Prep for Success: Helping Teens Develop Leadership Skills
One habit many successful leaders and visionaries have in common is that they start every day with the same morning routine. What they do isn’t as important as the simple act of repetition to start the day right.
For all parents— but those of teenagers especially— we want to help our children establish these types of habits and traits sooner than later. Take a moment to think about what those look like currently. What is your teen’s morning routine like? Do they wake themselves? Leave the house with homework, books, everything they’ll need for the day?
Starting the day on time and prepared requires organization and time management. Holistically speaking, they are two of many executive function skills that play an integral role in building habits associated with success in adulthood. Time management, self-advocacy, communication, self-reflection, the ability to respond appropriately to others, and effectively applying feedback can change the trajectory of career or life goals.
How can we help our teens gain these skills? Begin by helping teens recognize their strengths and face their weaknesses. We have to teach our teens that it is a strength in itself to be able to face up to the areas we need to work on. While some leadership skills are inherent to a person’s personality, others are teachable. Hone those that are natural, then teach the teachable skills.
Time Management and Organization. Everything goes better if you start with a plan. Encourage your teen to find a planning method that works for them: a paper planner, an app, a wall calendar, a daily to-do list, or some combination. Keep in mind that what works for one teen may not be the best option for another. Once they’ve chosen a method, help them make using it a habit. It will probably take your teen some time to get used to writing down everything, but don’t let them give up. Encourage your teen to include not only the scheduled events of the day but also study time, down time and even time with friends. Remind them to look ahead and plan specific times to work on larger assignments due in the future, like research papers and projects.
Communication. Teens need to learn to express themselves clearly and confidently, in both oral and written communication. They must also learn to listen carefully and pay attention to body language and social cues. Being able to speak publicly is a great skill, but remember that our children are the generation of text and social media as primary communication methods. Teens need to become comfortable having verbal conversations and interacting with people they do not know well, perhaps even in a setting that is unfamiliar. Emphasize the importance of sharing a conversation so they do not talk more than they listen.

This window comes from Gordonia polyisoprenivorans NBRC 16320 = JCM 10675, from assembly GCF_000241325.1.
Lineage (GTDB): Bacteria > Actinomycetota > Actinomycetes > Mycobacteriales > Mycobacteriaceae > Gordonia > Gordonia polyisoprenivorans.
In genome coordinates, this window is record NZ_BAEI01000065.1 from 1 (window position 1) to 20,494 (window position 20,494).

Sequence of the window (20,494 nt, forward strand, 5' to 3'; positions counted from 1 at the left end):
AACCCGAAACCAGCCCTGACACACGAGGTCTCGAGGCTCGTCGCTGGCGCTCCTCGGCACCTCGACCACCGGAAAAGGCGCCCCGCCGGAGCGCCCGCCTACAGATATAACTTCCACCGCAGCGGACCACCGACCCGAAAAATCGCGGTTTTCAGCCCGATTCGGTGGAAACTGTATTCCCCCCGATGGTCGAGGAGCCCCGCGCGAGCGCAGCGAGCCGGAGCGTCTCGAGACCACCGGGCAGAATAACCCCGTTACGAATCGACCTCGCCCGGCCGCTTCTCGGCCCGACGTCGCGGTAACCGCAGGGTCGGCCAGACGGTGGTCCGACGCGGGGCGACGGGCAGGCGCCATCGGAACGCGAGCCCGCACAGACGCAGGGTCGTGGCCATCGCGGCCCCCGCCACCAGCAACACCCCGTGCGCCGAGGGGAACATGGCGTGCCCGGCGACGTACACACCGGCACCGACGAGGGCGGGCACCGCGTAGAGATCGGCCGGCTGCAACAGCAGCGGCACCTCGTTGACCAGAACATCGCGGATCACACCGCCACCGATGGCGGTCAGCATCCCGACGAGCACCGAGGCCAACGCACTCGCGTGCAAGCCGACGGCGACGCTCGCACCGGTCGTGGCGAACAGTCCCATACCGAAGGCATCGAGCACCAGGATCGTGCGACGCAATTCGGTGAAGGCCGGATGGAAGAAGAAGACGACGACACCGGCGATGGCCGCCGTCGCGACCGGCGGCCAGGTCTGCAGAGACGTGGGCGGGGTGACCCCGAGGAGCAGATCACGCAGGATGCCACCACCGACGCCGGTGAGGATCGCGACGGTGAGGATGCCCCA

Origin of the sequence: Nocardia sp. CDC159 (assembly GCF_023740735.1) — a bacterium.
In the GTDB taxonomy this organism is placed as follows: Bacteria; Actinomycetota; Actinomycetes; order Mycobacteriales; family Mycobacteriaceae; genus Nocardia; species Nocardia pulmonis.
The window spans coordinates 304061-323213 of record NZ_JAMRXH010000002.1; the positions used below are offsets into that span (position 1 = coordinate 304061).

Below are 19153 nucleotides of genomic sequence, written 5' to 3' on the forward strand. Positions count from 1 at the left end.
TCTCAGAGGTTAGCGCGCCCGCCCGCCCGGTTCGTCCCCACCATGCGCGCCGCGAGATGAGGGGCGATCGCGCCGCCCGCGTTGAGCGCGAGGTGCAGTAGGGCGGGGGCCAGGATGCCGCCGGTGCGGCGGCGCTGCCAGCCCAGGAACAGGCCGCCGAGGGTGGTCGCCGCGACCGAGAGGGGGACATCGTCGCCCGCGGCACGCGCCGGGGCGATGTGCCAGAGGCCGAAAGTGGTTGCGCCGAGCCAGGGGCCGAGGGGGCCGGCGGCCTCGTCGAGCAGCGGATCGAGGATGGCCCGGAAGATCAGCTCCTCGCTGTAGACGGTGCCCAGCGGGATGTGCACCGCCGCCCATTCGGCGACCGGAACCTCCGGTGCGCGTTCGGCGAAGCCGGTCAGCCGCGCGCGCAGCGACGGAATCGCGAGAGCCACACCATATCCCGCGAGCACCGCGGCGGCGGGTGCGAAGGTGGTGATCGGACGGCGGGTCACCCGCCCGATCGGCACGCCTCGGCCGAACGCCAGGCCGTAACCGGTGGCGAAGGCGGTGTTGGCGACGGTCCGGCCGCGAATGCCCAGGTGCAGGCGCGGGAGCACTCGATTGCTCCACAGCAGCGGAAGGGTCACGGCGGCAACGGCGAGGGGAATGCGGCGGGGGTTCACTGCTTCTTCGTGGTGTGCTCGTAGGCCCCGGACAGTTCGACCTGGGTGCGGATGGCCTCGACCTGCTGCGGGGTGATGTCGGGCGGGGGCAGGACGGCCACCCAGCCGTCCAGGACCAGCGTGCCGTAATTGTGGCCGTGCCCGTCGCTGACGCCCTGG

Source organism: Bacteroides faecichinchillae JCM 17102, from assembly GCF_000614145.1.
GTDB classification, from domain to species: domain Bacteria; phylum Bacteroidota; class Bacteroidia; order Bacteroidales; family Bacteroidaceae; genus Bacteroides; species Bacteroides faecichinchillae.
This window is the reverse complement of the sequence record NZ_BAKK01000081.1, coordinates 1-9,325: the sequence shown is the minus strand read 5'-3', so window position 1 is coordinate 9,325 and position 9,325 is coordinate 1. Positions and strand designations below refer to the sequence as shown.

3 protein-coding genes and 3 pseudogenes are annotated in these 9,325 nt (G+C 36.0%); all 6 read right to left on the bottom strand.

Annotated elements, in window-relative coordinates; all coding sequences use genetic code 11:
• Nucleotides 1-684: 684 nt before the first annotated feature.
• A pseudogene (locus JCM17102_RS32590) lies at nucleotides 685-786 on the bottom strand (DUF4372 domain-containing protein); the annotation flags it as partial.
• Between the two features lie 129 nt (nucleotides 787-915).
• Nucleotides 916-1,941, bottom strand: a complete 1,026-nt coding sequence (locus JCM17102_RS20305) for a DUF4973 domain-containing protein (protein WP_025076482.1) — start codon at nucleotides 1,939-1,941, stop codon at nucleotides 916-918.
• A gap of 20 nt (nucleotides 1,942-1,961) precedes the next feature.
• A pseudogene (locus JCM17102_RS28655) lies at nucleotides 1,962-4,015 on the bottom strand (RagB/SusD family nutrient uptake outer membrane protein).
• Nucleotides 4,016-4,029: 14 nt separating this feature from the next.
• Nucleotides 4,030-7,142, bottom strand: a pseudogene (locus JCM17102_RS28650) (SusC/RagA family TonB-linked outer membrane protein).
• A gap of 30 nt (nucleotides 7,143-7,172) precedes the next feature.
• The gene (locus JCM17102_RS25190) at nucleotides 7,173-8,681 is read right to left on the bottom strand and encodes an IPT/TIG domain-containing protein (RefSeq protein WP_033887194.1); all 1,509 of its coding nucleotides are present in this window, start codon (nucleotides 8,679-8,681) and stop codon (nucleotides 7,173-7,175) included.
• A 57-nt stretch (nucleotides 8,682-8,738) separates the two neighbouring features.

Self-advocacy. Perhaps one of the hardest things for parents is to step back and allow our children to face issues on their own. However, it is one of the most important things parents can do for their teenage children. Teens must learn to clearly express their needs. They must be able to ask for help or approach another person to discuss a concern. Role playing confrontational situations or circumstances that cause discomfort is a great way to provide a safe space to practice how they would react in a real life. Share your own experiences to help your teen see that you have felt the way they feel and it is a normal skill set to build. If your child does not respond well to validation through your experiences or you are not comfortable sharing, find a similar circumstance in a familiar television show or movie to help illustrate effective ways to self-advocate.
Responding to Feedback. Harvard Business School lists “accepting and acting on feedback” as a “must-have” skill. It’s also one of the hardest skills to be comfortable with, no matter your age. We can help our teens learn how to to respond appropriately to and effectively apply feedback by encouraging them focus on the outcome. Emphasize that improvement will likely follow when critiques and suggestions are implemented. Even the most seasoned professional seeks feedback in their work or performance, so it is important to make this a habit early on. Another aspect in this area that is often overlooked is the ability to disseminate feedback. Teens should be able to assess the feedback and analyze how it should be implemented, similar to the educational model of learn and apply to demonstrate understanding.
An Online K-12 Academic Plan Based on Needs and Skills. Laurel Springs School embraces a thoughtfully designed course schedule on an individual level. For Upper School (9-12) students, this takes into consideration post-secondary goals, including a catalog of courses approved by the NCAA Division I and II, and University of California A-G enrollment. For all Laurel Springs School K-12 students, an academic plan begins with Admissions Coordinators and Placement Counselors helping set their students up for academic success. Once enrolled, students’ academic progress is monitored and this helps guide future course enrollment.
Ready to start your online learning journey? Connect with us via our website to learn more about the fully accredited K-12 and postgraduate online enrollment and course offerings that may be the perfect fit for your family.
Share on social media